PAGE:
Flynn said the expanded bill would raise operating costs for food stores and force them to get more machines to handle the increase in redeemed bottles.

Everything about the bill is problematic, Flynn said.

“It’s also bringing trash back to food stores and taking up a lot of space in stores,” he said. “A lot goes in to keeping a store clean, and this hurts the store environment.”

Flynn said that instead of expanding the bill, the law should be scrapped.

“We should phase out the bottle bill over a period of time,” he said.  “It’d be better to improve and enhance recycling and get people to participate to a higher degree instead of just by recycling bottles.”


Thursday, November 4th, 2010

By Caroline Hailey

BOSTON – Tim Cahill had one thing in common with the tomato basil bruschetta served at his election party Tuesday night: neither stood a chance.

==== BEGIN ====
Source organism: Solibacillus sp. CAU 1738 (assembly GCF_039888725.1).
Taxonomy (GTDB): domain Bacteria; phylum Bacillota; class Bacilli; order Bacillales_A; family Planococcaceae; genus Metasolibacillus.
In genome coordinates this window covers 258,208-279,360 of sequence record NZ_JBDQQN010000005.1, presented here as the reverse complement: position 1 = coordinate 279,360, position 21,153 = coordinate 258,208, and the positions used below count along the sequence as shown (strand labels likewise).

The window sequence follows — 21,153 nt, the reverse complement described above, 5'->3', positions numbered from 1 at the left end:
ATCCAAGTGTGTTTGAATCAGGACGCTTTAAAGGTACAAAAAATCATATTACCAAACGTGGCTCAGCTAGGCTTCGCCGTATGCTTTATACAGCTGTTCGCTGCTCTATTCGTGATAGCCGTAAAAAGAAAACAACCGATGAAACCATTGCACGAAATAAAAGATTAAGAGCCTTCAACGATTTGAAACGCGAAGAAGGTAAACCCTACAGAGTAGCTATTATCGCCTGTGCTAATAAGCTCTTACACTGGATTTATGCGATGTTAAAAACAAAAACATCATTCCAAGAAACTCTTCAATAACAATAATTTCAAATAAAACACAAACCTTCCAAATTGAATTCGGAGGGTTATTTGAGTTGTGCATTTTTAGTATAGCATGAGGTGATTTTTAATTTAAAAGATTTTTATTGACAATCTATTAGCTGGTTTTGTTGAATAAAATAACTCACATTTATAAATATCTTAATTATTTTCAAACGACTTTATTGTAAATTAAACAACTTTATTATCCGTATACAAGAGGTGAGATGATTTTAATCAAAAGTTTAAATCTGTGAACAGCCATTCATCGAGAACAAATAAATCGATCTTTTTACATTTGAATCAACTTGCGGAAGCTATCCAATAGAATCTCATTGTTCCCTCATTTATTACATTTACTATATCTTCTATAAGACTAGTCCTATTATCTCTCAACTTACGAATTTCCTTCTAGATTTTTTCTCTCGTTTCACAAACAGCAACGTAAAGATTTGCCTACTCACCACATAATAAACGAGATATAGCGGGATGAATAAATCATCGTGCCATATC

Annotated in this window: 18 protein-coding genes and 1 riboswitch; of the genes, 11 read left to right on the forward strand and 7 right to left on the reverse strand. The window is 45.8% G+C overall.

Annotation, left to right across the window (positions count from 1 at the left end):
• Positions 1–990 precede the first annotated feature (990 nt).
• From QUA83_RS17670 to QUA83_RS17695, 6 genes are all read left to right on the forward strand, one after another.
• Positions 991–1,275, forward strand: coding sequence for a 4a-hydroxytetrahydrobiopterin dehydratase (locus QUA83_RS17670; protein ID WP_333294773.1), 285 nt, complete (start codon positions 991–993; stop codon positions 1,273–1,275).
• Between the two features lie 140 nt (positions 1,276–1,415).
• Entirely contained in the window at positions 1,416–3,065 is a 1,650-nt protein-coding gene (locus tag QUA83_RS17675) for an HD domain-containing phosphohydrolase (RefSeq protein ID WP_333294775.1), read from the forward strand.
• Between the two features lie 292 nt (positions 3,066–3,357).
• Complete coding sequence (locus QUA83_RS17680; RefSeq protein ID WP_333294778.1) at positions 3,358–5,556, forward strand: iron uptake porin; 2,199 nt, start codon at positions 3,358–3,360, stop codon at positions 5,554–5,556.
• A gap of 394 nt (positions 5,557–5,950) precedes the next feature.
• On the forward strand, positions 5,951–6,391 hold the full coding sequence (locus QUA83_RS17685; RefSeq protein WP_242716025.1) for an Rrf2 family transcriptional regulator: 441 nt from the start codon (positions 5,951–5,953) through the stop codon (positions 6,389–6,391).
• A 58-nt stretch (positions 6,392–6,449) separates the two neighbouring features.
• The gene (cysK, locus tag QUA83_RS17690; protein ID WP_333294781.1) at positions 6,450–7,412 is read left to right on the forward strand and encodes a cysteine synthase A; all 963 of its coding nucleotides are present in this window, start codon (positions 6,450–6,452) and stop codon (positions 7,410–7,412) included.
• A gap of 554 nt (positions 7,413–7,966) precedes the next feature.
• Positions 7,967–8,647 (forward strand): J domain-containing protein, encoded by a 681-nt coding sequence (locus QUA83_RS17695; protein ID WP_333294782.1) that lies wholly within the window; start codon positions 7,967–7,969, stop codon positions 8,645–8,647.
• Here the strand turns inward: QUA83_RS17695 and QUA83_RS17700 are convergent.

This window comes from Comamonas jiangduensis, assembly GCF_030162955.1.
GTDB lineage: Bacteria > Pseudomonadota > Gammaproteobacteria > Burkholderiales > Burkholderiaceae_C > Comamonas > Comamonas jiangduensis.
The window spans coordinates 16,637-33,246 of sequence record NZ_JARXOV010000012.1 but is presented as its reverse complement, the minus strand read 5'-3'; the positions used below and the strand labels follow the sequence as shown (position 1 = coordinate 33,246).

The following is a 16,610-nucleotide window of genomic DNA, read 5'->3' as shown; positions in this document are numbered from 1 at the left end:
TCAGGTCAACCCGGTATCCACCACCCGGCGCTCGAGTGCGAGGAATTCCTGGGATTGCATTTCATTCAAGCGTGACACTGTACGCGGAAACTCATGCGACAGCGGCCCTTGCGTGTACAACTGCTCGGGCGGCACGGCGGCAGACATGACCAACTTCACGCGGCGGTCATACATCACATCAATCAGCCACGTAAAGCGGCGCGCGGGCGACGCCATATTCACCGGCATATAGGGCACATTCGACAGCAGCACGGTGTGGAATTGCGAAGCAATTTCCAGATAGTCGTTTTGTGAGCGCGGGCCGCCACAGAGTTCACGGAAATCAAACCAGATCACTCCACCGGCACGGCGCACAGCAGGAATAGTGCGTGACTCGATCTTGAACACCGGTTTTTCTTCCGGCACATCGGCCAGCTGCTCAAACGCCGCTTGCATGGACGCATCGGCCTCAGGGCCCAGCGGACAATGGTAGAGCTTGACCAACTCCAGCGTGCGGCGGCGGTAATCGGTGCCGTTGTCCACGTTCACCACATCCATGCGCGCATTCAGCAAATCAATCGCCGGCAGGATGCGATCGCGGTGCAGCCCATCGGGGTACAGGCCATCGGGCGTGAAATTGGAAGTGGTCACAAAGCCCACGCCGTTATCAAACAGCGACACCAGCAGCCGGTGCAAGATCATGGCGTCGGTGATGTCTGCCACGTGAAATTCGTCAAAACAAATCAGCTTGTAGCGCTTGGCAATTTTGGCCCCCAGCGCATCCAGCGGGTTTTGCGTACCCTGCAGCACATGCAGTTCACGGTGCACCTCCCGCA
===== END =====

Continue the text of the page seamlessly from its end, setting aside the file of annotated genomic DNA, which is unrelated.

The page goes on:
The bruchetta flew off the trays at Cahill’s election night party. But Cahill couldn’t match the appetizer’s popularity. The independent candidate for governor never reached double digits in his unsuccessful bid to usurp the Democratic incumbent, Gov. Deval Patrick.

Patrick was officially named the winner a little after 10 p.m. on election Tuesday, just as Cahill was taking the stand to give his concession speech.

“You always finish the race,” Cahill told the loud crowd of supporters. “Even if you have to walk across the finish line, even if you have to crawl.”